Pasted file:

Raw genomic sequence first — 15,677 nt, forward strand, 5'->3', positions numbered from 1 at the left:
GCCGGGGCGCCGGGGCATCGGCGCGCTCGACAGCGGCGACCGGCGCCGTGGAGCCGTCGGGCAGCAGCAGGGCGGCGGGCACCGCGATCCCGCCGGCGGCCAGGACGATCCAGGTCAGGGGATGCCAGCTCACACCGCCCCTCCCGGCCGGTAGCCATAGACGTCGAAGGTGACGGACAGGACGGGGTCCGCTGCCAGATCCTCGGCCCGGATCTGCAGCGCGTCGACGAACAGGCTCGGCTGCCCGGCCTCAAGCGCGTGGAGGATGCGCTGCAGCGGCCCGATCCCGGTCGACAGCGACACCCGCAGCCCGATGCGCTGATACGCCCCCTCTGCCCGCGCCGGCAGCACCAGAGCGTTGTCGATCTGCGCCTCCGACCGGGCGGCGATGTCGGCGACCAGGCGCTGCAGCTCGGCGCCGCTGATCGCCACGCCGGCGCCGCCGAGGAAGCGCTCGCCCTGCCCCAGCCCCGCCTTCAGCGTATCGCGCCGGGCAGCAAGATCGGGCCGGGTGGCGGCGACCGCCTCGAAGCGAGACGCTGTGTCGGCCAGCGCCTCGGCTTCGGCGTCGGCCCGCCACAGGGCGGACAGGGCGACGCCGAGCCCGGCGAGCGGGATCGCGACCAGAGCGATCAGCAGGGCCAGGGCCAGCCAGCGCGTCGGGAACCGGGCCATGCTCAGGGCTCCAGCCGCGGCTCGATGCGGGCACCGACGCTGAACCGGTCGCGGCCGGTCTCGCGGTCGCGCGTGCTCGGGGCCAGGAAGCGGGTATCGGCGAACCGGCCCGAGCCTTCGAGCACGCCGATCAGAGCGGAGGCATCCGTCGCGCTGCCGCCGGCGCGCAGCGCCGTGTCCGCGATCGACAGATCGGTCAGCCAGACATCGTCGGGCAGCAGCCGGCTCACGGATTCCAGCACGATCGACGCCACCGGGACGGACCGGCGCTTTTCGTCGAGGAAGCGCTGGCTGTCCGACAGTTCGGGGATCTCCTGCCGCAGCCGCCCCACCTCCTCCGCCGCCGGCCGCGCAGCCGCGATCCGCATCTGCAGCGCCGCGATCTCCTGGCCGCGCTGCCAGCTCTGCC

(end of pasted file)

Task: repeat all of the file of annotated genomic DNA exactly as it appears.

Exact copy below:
Raw genomic sequence first — 15,677 nt, forward strand, 5'->3', positions numbered from 1 at the left:
GCCGGGGCGCCGGGGCATCGGCGCGCTCGACAGCGGCGACCGGCGCCGTGGAGCCGTCGGGCAGCAGCAGGGCGGCGGGCACCGCGATCCCGCCGGCGGCCAGGACGATCCAGGTCAGGGGATGCCAGCTCACACCGCCCCTCCCGGCCGGTAGCCATAGACGTCGAAGGTGACGGACAGGACGGGGTCCGCTGCCAGATCCTCGGCCCGGATCTGCAGCGCGTCGACGAACAGGCTCGGCTGCCCGGCCTCAAGCGCGTGGAGGATGCGCTGCAGCGGCCCGATCCCGGTCGACAGCGACACCCGCAGCCCGATGCGCTGATACGCCCCCTCTGCCCGCGCCGGCAGCACCAGAGCGTTGTCGATCTGCGCCTCCGACCGGGCGGCGATGTCGGCGACCAGGCGCTGCAGCTCGGCGCCGCTGATCGCCACGCCGGCGCCGCCGAGGAAGCGCTCGCCCTGCCCCAGCCCCGCCTTCAGCGTATCGCGCCGGGCAGCAAGATCGGGCCGGGTGGCGGCGACCGCCTCGAAGCGAGACGCTGTGTCGGCCAGCGCCTCGGCTTCGGCGTCGGCCCGCCACAGGGCGGACAGGGCGACGCCGAGCCCGGCGAGCGGGATCGCGACCAGAGCGATCAGCAGGGCCAGGGCCAGCCAGCGCGTCGGGAACCGGGCCATGCTCAGGGCTCCAGCCGCGGCTCGATGCGGGCACCGACGCTGAACCGGTCGCGGCCGGTCTCGCGGTCGCGCGTGCTCGGGGCCAGGAAGCGGGTATCGGCGAACCGGCCCGAGCCTTCGAGCACGCCGATCAGAGCGGAGGCATCCGTCGCGCTGCCGCCGGCGCGCAGCGCCGTGTCCGCGATCGACAGATCGGTCAGCCAGACATCGTCGGGCAGCAGCCGGCTCACGGATTCCAGCACGATCGACGCCACCGGGACGGACCGGCGCTTTTCGTCGAGGAAGCGCTGGCTGTCCGACAGTTCGGGGATCTCCTGCCGCAGCCGCCCCACCTCCTCCGCCGCCGGCCGCGCAGCCGCGATCCGCATCTGCAGCGCCGCGATCTCCTGGCCGCGCTGCCAGCTCTGCC